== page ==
Indiana

Education, From The Capitol To The Classroom

One State Board Member Has Ideas To Cut Future Testing Time

As Indiana students continue to take the statewide ISTEP+ test, State Board of Education members continue to search for ways to modify the assessment to make it less stressful, costly and weighty.

State Board of Education member Sarah O'Brien speaks during a meeting last July. (Photo Credit: Bill Shaw/WTIU)

State Board of Education member Sarah O’Brien speaks during a meeting last July. (Photo Credit: Bill Shaw/WTIU)

Board member Sarah O’Brien, an elementary school teacher in Avon, released a proposal Wednesday afternoon to trim the length of future ISTEP+ tests, as well as eliminate other “planned and unnecessary tests.”

“I share the concern of teachers and parents about the amount of testing being forced on our children, especially following the surprise doubling of the ISTEP+ test this year,” O’Brien said in a statement. “The Department of Education has initiated many new tests and extra sections that go beyond what is required. My resolution would prohibit the state from finalizing a contract for those new tests.”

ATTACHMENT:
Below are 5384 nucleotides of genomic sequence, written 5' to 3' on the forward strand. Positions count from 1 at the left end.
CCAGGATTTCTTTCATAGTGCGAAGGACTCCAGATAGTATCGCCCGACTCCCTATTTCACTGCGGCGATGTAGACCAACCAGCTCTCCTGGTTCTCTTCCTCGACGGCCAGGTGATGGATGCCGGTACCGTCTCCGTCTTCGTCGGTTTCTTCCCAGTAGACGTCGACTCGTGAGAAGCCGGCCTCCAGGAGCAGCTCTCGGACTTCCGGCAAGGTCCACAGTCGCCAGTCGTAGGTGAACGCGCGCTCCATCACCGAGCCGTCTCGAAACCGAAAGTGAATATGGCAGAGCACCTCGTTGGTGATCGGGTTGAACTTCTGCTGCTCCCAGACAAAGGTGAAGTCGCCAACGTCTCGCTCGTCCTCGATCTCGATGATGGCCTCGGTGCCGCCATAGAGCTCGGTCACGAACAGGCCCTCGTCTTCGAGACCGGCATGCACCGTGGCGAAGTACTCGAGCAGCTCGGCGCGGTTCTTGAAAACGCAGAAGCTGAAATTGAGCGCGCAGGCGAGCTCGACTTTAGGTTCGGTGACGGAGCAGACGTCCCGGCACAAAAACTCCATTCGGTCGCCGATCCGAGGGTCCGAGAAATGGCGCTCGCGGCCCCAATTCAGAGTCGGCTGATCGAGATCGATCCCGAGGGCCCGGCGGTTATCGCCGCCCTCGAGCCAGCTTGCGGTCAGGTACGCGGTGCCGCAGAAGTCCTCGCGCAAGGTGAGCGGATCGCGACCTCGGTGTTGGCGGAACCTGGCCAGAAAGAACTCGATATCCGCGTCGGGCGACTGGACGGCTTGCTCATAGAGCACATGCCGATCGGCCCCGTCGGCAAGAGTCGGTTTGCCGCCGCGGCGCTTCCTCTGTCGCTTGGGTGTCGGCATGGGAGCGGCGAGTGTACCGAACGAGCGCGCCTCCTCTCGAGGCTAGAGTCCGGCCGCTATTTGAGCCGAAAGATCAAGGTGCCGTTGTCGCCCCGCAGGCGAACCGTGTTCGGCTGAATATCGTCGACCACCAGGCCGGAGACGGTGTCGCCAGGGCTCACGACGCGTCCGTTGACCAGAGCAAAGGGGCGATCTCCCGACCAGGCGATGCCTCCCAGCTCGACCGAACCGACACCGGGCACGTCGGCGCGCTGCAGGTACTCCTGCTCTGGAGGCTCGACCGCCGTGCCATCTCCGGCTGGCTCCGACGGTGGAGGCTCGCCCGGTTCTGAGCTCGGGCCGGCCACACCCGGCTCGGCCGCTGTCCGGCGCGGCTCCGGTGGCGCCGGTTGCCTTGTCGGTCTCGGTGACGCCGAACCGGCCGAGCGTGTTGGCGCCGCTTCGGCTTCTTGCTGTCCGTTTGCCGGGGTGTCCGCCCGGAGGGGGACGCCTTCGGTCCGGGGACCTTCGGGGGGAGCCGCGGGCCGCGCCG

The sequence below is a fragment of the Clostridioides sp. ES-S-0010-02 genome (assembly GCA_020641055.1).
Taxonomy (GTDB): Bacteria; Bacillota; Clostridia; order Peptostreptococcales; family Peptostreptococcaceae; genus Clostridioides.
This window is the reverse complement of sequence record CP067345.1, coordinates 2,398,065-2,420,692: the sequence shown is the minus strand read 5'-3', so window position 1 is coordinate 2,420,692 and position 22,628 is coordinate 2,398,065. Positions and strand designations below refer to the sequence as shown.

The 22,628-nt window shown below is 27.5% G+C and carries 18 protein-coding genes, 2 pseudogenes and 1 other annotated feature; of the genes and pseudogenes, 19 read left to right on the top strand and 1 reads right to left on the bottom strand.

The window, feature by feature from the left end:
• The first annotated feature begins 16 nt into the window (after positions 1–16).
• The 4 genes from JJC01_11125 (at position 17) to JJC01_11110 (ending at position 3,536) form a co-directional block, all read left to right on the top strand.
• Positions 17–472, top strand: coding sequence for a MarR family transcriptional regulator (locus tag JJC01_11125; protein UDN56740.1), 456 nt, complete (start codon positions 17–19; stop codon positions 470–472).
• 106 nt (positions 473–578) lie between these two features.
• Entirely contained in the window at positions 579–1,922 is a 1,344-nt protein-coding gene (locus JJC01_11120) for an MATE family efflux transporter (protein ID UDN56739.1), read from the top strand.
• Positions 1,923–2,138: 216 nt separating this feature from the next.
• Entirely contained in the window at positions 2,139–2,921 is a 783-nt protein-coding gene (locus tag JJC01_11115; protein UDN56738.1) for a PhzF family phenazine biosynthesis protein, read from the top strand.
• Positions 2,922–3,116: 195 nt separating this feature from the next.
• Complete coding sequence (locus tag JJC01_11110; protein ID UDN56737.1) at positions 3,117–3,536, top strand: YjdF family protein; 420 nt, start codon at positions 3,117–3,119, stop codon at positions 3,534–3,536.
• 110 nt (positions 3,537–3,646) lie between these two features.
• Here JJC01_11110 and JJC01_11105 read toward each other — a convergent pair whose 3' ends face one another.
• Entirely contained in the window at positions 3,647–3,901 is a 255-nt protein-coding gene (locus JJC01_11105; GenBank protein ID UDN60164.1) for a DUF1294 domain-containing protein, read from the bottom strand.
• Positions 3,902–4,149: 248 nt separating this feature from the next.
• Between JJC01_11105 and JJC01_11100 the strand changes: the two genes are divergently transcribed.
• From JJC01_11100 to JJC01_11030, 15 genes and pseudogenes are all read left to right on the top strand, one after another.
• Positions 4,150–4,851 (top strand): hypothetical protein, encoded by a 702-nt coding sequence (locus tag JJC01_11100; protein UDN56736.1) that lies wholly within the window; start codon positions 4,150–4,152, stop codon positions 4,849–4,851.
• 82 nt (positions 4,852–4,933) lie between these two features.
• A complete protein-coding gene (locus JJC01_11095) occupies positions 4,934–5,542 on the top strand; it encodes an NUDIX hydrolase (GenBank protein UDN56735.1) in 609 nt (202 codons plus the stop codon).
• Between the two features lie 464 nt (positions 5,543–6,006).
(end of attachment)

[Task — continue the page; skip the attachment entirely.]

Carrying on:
Among O’Brien’s suggestions:

  • Require a pilot test be administered in fall 2015 (and any future years pilot items are needed),
  • Require the vendor selected to administer the ISTEP+ in 2015 and 2016 to submit an assessment blueprint no later than August 1, 2015, and
  • Reuse previous test items that apply to current standards, to minimize the number of questions and reduce test development costs.

The board will have a chance to vote on the proposal during its April 1 meeting.

Last week, the Department of Administration announced their recommendations for providers to administer various statewide tests through spring 2017, including the ISTEP+. The contract for that test alone is estimated to cost the state $38 million over the next two years. Concern about the price tag dominated much of the board’s conversation at their March meeting.

Details of the annual ISTEP+ have received a lot of scrutiny in recent months, especially after an uproar over testing time just weeks before students sat for part one of the exam. Board members, Department of Education staff, Governor Mike Pence and members of the General Assembly scrambled to figure out and approve methods to cut three hours off of the nearly twelve-hour test, with help from two national consultants.

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